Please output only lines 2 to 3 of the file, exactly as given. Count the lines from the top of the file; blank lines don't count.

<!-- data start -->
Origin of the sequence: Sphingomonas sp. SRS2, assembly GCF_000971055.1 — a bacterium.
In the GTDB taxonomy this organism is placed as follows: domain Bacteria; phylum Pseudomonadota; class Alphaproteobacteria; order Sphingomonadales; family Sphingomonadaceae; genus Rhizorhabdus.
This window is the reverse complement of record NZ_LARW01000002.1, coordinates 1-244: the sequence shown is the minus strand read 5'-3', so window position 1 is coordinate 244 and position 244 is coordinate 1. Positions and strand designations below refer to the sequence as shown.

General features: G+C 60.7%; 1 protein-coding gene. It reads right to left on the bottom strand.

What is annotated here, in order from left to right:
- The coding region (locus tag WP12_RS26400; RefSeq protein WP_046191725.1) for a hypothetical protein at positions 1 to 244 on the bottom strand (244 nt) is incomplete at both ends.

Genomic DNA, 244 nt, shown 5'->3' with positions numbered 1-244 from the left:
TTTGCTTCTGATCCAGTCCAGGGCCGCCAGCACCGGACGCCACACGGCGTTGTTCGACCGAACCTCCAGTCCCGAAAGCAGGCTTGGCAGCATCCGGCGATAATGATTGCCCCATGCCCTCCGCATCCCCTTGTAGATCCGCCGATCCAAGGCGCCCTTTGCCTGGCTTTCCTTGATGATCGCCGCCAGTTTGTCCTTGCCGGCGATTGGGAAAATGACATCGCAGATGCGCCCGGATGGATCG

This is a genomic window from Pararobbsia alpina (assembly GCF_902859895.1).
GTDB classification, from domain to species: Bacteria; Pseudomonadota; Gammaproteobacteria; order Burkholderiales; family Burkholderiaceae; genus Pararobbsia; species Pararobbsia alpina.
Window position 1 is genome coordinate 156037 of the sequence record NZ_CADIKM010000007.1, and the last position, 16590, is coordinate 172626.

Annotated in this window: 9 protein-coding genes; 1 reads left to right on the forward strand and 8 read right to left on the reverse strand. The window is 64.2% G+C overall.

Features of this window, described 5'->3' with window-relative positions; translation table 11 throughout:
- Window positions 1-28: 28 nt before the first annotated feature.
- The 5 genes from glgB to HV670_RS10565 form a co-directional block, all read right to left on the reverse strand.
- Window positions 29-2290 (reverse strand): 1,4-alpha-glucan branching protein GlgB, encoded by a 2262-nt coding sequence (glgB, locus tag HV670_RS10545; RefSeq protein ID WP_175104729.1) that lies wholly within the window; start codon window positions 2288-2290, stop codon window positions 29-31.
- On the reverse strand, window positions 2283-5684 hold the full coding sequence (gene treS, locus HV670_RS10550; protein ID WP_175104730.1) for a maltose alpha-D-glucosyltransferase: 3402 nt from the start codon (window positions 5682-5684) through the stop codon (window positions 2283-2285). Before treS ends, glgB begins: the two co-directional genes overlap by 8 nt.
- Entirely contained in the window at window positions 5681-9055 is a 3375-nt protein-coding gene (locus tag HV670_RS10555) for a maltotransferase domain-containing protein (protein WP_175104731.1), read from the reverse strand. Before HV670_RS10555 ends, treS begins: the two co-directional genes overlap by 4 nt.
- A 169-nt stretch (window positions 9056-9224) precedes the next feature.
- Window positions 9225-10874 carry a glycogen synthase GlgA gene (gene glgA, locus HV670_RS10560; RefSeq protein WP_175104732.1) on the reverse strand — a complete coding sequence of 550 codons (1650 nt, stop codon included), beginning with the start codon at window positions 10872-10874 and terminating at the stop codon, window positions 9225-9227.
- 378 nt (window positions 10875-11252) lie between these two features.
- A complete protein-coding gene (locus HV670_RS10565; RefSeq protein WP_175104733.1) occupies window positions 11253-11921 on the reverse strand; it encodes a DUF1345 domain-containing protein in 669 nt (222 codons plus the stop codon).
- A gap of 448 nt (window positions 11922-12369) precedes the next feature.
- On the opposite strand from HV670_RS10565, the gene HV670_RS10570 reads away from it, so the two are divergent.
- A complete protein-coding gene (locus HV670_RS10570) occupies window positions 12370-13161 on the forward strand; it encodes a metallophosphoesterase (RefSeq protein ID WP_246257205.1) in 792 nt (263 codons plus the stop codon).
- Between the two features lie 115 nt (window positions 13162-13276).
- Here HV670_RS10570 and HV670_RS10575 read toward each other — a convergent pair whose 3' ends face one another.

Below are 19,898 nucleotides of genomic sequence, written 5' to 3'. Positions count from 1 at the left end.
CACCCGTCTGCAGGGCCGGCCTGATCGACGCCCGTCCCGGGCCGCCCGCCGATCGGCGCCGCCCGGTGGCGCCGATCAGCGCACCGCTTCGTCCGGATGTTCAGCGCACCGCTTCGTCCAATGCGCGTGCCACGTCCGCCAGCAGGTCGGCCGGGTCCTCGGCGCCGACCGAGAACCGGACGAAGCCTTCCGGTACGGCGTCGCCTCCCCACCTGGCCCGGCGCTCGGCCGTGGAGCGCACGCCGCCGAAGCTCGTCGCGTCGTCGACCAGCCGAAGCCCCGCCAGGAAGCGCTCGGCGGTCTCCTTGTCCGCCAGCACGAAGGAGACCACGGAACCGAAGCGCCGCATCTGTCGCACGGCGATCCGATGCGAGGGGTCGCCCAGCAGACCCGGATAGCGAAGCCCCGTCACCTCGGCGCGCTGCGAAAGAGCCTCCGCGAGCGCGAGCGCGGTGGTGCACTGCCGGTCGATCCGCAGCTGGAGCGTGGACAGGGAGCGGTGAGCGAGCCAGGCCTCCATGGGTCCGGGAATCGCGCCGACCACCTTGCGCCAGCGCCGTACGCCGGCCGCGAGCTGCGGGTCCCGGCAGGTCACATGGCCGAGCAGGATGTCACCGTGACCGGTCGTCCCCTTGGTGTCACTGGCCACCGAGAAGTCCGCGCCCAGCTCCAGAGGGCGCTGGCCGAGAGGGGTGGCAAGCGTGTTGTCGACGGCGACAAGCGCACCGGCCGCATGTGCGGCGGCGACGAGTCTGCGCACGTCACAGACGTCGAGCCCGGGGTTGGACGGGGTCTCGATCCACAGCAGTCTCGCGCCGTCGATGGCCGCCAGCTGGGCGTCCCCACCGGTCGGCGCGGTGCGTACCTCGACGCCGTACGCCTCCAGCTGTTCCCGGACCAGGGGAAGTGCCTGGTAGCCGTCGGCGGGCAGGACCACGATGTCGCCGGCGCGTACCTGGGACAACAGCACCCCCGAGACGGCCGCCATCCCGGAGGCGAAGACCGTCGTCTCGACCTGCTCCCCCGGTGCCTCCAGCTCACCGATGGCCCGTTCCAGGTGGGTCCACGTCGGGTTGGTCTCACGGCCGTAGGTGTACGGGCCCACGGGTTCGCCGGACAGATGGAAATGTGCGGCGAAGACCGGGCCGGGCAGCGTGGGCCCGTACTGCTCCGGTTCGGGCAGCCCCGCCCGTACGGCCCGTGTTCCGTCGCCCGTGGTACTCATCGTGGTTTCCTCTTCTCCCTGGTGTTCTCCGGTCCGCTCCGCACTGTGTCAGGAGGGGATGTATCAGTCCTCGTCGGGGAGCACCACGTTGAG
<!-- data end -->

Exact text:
In the GTDB taxonomy this organism is placed as follows: domain Bacteria; phylum Pseudomonadota; class Alphaproteobacteria; order Sphingomonadales; family Sphingomonadaceae; genus Rhizorhabdus.
This window is the reverse complement of record NZ_LARW01000002.1, coordinates 1-244: the sequence shown is the minus strand read 5'-3', so window position 1 is coordinate 244 and position 244 is coordinate 1. Positions and strand designations below refer to the sequence as shown.